Volume 94, Issue 88
Thursday, March 8, 2001
|CAMPUS AND CULTURE
The smaller worlds within Western's sphere - Students more than just numbers at affiliated colleges
By Jill Shaw
With a student population of only 900, Bevan said the students are often known to staff, fostering a sense of security and personal development. "Academic and maturation problems are picked up more easily."
Killan said these advantages are stressed when King's attempts to lure potential students; many students who desire to undertake a student leadership role are attracted to King's.
"We work hard to get information out that we are the alternative choice," said Topic, adding their standard promotions consist of high school visits, print media, and interactive media, such as Web sites and CD-ROMs.
Killan said little pressure is put on students to choose King's over another school and stressed there is no major difference between attending any particular college.
"We've all got uniqueness," Killan said. "We all share the same strengths of a liberal arts college."
Christine Chipchase, a third-year sociology student at Brescia College, said her experience at the school has been extremely beneficial. "It was a very positive experience. I felt a great sense of community at Brescia."
Chipchase added her academic experience has been enriched because of the opportunity to interact with peers and professors. She said she also felt the all-female environment at Brescia had prepared her to enter the workforce where women have begun to play a more significant role.
Chipchase said she also enjoyed the experience of living in a smaller residence. "It worked for me because it was like your family. You get to know everyone, [you] get to interact with them everyday."
"Affiliated colleges have been involved with Western for many years. They play a role in making Western attractive," said Ted Garrard, Western's VP-external.
Killan said the relationship between Western and the affiliates is complementary in nature. "We try to develop distinctive but complementary aspects, we try not to duplicate courses at Western. We hire faculty that is distinctive."
Chipchase said she felt the relationship between Western and the affiliates is strong, as affiliates are included in many main campus activities.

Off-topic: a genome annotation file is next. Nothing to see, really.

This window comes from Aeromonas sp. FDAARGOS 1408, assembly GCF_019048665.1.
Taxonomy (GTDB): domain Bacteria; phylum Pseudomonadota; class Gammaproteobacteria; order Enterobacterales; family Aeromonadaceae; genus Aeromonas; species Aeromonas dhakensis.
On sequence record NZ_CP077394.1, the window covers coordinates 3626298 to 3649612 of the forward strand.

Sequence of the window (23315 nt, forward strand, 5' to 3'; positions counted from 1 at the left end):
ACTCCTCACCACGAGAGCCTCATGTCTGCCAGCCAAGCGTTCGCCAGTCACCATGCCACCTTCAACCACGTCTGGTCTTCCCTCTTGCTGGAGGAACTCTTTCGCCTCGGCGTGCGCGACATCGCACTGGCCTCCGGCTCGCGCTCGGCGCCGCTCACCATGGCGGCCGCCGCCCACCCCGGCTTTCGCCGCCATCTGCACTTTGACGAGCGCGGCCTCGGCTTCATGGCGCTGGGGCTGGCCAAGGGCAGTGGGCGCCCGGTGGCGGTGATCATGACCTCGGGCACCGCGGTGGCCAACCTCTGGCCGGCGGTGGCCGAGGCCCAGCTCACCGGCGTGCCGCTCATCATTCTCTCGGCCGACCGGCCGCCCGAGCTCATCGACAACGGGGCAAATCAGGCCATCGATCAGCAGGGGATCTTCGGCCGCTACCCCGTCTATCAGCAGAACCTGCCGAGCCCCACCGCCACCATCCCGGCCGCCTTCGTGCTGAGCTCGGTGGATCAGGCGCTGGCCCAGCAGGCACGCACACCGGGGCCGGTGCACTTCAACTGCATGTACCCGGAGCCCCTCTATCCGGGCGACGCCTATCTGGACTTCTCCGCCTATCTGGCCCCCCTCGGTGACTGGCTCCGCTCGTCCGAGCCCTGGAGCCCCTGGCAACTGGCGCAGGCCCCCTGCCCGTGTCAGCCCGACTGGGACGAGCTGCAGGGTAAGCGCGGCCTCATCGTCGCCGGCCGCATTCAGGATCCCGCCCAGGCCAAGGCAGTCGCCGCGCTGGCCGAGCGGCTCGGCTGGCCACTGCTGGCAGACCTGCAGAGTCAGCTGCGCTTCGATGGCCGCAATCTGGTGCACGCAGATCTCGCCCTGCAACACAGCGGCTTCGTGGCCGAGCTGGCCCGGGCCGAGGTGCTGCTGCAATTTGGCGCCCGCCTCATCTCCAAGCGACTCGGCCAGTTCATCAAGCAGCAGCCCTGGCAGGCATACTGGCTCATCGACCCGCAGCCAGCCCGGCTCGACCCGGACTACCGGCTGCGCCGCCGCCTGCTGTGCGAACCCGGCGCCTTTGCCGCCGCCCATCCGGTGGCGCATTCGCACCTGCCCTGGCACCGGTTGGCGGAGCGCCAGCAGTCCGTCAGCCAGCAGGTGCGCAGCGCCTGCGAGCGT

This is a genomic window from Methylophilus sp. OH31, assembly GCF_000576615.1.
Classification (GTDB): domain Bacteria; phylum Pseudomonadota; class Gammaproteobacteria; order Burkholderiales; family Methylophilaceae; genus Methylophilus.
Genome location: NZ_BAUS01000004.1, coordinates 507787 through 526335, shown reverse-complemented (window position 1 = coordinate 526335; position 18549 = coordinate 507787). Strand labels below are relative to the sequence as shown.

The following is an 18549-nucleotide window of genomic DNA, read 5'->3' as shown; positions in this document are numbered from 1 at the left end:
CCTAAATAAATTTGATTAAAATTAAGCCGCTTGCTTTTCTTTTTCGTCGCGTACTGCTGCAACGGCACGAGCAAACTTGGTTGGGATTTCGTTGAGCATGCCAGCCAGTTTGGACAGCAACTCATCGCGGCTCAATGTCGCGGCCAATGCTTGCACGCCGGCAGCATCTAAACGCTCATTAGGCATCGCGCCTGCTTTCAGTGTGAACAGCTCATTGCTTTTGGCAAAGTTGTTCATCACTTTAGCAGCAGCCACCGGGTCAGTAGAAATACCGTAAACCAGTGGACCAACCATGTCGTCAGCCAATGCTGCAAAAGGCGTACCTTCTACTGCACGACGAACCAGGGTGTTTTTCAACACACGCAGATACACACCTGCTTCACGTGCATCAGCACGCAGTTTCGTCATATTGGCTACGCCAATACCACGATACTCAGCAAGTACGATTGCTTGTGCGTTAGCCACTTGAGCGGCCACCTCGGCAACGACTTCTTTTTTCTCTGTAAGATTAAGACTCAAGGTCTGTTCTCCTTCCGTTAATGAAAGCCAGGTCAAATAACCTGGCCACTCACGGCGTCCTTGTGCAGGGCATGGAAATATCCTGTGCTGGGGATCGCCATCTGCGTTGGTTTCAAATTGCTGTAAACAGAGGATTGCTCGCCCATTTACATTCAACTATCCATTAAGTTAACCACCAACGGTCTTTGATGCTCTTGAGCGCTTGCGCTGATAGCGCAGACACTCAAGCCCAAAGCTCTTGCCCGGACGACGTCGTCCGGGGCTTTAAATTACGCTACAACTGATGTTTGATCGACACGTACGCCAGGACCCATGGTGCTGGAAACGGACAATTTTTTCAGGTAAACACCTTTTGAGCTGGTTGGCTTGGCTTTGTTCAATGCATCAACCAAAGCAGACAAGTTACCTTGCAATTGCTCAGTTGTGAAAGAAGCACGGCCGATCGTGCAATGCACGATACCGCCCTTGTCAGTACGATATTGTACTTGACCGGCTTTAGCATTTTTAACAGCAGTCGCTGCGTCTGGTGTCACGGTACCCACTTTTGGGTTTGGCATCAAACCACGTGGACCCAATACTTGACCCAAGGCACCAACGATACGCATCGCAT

Topic said the advantages of being affiliated with a large institution like Western are many, especially on a bureaucratic level in dealings with the province. Western has specific personnel dedicated to dealing with the province to allow affiliate faculty and staff more time to devote to their students, she added.
According to Bevan, attaining funds can be difficult because of the size of the college. "We don't have the range of programs that can generate a high profile."
He said he felt the government places greater priority on increasing the number of places at larger universities to prepare for the double cohort, an expected doubling of first-year students in 2003-04 due to the elimination of Ontario Academic Courses.
While some smaller institutions may face the challenge of lobbying the government for funds while providing a personal atmosphere for students, not all do.
Neil Horn, liaison officer at Trent University, said Trent did not face any problems attaining funds from the government and the main advantage of attending a smaller institution decreased class size outweighs any disadvantages a small institution may face.
"There is more personal contact with professors," Horn said, adding this stems from the fact only 3,500 full-time students attend Trent. Trent employs a Residential College system, he added. Students enter one of five colleges at the beginning of their first year and stay affiliated with it for the duration of their university career, graduating with a degree from Trent.
"By starting people off with small groups, it's easy to get to know each other," Horn said. The colleges are instrumental in providing students with an identity within the university.
Another challenge facing affiliated colleges arises from people mistaking them for community colleges, Chipchase said. Therefore, it is important to make the distinction that they are universities.
"Sometimes [affiliate colleges] are not recognized because people look at the larger scale [University of Western Ontario]," she said.
Killan said he has not had much of a problem dispelling students at the idea that affiliated colleges are the same as community colleges. "We communicate it in the literature."
Bevan said the recent name change from Huron College to Huron University College was done in order to alleviate any confusion of Huron being a community college as the word college can indicate different things. The change also makes Huron's role as an affiliate more clear.
Killan said he also praised the recent Huron name change. "It's wonderfully beneficial," he said, adding King's would have done the same, but a school named King's University College already exists in Edmonton.
"We must stay 'King's College' or change drastically," he noted.
Topic said Brescia is considering a similar name change in order to further the image of Brescia as a university in the minds of students. "It seems like a reasonable thing to do," she said.
Predicting a bright future for affiliated colleges, Killan said King's, Huron and Brescia all play integral roles at Western. "We're vibrant, doing wonderful things, adding value to Western."
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